Philosophy 101- Arthur Schopenhauer- The emptiness of Existence Lecture
Lecture on Schopenhauer- I apologize for the poor video quality AVS ruined my high definition VIDEO!!
THE EMPTINESS OF EXISTENCE.
This emptiness finds its expression in the whole form of existence, in
the infiniteness of Time and Space as opposed to the finiteness of the
individual in both; in the flitting present as the only manner of real
existence; in the dependence and relativity of all things; in constantly
Becoming without Being; in continually wishing without being satisfied;
in an incessant thwarting of one's efforts, which go to make up life,
until victory is won. _Time_, and the _transitoriness_ of all things,
are merely the form under which the will to live, which as the
thing-in-itself is imperishable, has revealed to Time the futility of
its efforts. Time is that by which at every moment all things become as
nothing in our hands, and thereby lose all their true value.
* * * * *
What _has been_ exists no more; and exists just as little as that which
has _never_ been. But everything that exists _has been_ in the next
moment. Hence something belonging to the present, however unimportant it
may be, is superior to something important belonging to the past; this
is because the former is a _reality_ and related to the latter as
something is to nothing.
The scenes of our life are like pictures in rough mosaic, which have no
effect at close quarters, but must be looked at from a distance in order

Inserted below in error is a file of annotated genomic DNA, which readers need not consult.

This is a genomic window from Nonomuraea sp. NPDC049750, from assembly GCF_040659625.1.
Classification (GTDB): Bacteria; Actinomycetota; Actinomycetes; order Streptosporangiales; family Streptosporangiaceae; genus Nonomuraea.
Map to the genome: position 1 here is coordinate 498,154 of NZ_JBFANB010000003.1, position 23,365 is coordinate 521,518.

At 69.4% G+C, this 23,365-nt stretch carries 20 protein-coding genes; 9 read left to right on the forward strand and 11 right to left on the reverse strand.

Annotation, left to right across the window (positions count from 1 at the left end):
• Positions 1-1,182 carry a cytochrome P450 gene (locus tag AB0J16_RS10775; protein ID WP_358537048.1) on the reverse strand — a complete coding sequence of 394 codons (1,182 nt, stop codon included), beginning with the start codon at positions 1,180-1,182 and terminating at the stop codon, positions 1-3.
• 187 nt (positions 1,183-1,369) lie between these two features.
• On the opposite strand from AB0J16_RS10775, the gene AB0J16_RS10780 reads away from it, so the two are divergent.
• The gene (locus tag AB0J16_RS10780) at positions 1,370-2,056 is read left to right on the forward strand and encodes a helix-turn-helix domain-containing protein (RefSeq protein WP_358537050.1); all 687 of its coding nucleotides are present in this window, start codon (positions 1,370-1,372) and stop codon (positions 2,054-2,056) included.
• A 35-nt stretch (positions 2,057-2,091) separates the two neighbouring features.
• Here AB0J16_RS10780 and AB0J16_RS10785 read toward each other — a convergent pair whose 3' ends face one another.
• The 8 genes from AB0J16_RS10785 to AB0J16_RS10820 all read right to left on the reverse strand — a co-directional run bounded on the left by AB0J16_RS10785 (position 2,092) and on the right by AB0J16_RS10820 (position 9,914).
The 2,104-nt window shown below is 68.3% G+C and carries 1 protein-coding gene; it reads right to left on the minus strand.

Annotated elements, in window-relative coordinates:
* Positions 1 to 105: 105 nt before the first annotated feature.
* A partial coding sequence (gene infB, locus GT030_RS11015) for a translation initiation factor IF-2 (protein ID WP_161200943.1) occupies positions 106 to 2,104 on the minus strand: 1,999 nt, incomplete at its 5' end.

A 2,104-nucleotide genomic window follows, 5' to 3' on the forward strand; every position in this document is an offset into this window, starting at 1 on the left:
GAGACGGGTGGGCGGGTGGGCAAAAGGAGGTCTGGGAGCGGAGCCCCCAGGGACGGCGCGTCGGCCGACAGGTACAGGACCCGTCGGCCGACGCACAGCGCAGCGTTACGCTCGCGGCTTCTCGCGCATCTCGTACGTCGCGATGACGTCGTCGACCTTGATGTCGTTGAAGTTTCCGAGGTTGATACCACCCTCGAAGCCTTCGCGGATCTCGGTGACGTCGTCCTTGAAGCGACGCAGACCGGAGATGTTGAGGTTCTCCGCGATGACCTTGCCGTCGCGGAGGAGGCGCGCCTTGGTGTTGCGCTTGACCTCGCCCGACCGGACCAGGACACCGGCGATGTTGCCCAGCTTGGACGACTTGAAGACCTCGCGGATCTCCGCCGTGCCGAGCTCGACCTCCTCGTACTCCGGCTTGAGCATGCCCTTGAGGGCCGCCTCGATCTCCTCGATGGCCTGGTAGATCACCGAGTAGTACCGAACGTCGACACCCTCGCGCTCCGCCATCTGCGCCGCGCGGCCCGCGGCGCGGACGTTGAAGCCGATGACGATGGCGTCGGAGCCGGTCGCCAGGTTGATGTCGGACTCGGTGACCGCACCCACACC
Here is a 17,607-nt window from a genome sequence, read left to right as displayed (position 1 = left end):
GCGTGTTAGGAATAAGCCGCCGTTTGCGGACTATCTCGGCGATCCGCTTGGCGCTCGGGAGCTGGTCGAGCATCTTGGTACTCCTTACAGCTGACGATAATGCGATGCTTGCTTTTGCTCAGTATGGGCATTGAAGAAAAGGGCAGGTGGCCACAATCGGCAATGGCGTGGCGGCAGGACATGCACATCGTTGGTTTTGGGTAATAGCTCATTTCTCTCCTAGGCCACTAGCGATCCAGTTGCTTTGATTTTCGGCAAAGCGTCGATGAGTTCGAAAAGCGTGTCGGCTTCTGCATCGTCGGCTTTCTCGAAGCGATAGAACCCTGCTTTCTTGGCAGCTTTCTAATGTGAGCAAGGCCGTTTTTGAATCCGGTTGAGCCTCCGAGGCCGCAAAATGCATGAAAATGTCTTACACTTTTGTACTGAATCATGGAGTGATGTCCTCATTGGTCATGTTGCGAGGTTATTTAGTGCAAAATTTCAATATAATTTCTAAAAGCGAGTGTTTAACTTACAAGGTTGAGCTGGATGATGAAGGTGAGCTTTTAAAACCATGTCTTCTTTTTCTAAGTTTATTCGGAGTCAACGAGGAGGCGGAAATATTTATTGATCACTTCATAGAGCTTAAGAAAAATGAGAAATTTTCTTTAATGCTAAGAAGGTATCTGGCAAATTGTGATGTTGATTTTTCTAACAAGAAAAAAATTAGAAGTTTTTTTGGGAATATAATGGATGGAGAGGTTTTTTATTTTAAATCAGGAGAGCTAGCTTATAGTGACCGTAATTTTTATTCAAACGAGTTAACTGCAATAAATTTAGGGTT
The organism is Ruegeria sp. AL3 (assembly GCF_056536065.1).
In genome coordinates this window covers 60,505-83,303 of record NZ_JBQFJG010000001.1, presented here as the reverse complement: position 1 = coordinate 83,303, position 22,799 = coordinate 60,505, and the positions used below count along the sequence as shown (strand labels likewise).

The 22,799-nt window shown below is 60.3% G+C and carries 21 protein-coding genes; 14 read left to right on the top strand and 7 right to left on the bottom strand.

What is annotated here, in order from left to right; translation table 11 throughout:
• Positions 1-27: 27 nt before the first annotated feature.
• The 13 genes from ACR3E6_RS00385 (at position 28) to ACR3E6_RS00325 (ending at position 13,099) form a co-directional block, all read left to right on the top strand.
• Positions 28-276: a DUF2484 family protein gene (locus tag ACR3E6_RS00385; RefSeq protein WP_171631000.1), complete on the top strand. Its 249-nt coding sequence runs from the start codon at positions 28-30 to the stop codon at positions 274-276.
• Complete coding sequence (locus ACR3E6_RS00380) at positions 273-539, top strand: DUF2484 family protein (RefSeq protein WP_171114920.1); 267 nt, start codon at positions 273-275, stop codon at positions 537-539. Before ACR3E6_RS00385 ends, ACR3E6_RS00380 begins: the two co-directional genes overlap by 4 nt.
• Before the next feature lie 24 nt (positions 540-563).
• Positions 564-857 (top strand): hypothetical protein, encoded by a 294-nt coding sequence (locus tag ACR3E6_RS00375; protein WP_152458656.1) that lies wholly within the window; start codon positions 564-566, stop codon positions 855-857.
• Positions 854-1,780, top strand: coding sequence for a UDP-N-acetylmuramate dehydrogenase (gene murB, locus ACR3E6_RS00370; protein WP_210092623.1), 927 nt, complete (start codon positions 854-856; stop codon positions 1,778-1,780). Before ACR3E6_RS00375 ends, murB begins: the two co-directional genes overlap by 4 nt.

to discern their beauty. So that to obtain something we have desired is
to find out that it is worthless; we are always living in expectation of
better things, while, at the same time, we often repent and long for
things that belong to the past. We accept the present as something that
is only temporary, and regard it only as a means to accomplish our aim.
So that most people will find if they look back when their life is at an
end, that they have lived their lifelong _ad interim_, and they will be
surprised to find that something they allowed to pass by unnoticed and
unenjoyed was just their life--that is to say, it was the very thing in
the expectation of which they lived. And so it may be said of man in
general that, befooled by hope, he dances into the arms of death.
Then again, there is the insatiability of each individual will; every
time it is satisfied a new wish is engendered, and there is no end to
its eternally insatiable desires.
Life presents itself next as a task, the task, that is, of subsisting
_de gagner sa vie_. If this is solved, then that which has been won
becomes a burden, and involves the second task of its being got rid of
in order to ward off boredom, which, like a bird of prey, is ready to
fall upon any life that is secure from want.
So that the first task is to win something, and the second, after the
something has been won, to forget about it, otherwise it becomes a
That the most perfect manifestation of the _will to live_, which
presents itself in the extremely subtle and complicated machinery of the
human organism, must fall to dust and finally deliver up its whole being
to dissolution, is the naïve way in which Nature, invariably true and
genuine, declares the whole striving of the will in its very essence to
be of no avail. If it were of any value in itself, something
unconditioned, its end would not be non-existence. This is the dominant
note of Goethe's beautiful song:
"Hoch auf dem alten Thurme steht
Des Helden edler Geist."
That man is nothing but a phenomenon, that he is
not-the-thing-in-itself--I mean that he is not [Greek: ontos on]--is
proved by the fact that _death is a necessity_.
And how different the beginning of our life is to the end! The former is
made up of deluded hopes, sensual enjoyment, while the latter is pursued
by bodily decay and the odour of death.
No man has ever felt perfectly happy in the present; if he had it would have intoxicated him
elegant! i admire the use of iconography and typography!
that was some bull ***... what a waste of time... who would actually watch that... what a waste of life..
Thank you! Your comment is awaiting moderation.